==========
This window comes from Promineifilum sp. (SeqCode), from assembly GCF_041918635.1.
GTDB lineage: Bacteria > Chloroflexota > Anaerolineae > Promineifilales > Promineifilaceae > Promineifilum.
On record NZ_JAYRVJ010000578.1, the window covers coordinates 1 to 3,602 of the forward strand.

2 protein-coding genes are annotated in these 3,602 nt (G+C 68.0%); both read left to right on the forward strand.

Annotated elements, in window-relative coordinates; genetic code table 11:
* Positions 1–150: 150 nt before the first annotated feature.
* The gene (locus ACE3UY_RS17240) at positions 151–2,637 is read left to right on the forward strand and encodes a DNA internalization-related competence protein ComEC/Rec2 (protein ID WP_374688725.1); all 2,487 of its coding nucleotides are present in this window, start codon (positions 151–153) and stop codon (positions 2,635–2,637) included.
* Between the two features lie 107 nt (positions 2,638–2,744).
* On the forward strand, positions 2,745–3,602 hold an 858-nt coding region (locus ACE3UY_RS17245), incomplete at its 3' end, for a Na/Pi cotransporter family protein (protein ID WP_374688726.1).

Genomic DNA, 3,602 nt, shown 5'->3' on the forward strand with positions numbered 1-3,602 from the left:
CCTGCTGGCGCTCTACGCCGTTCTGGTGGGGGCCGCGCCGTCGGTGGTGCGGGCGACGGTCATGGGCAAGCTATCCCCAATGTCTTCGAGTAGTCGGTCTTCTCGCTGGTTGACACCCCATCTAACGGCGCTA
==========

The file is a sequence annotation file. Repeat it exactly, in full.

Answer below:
This window comes from Promineifilum sp. (SeqCode), from assembly GCF_041918635.1.
GTDB lineage: Bacteria > Chloroflexota > Anaerolineae > Promineifilales > Promineifilaceae > Promineifilum.
On record NZ_JAYRVJ010000578.1, the window covers coordinates 1 to 3,602 of the forward strand.

2 protein-coding genes are annotated in these 3,602 nt (G+C 68.0%); both read left to right on the forward strand.

Annotated elements, in window-relative coordinates; genetic code table 11:
* Positions 1–150: 150 nt before the first annotated feature.
* The gene (locus ACE3UY_RS17240) at positions 151–2,637 is read left to right on the forward strand and encodes a DNA internalization-related competence protein ComEC/Rec2 (protein ID WP_374688725.1); all 2,487 of its coding nucleotides are present in this window, start codon (positions 151–153) and stop codon (positions 2,635–2,637) included.
* Between the two features lie 107 nt (positions 2,638–2,744).
* On the forward strand, positions 2,745–3,602 hold an 858-nt coding region (locus ACE3UY_RS17245), incomplete at its 3' end, for a Na/Pi cotransporter family protein (protein ID WP_374688726.1).

Genomic DNA, 3,602 nt, shown 5'->3' on the forward strand with positions numbered 1-3,602 from the left:
CCTGCTGGCGCTCTACGCCGTTCTGGTGGGGGCCGCGCCGTCGGTGGTGCGGGCGACGGTCATGGGCAAGCTATCCCCAATGTCTTCGAGTAGTCGGTCTTCTCGCTGGTTGACACCCCATCTAACGGCGCTA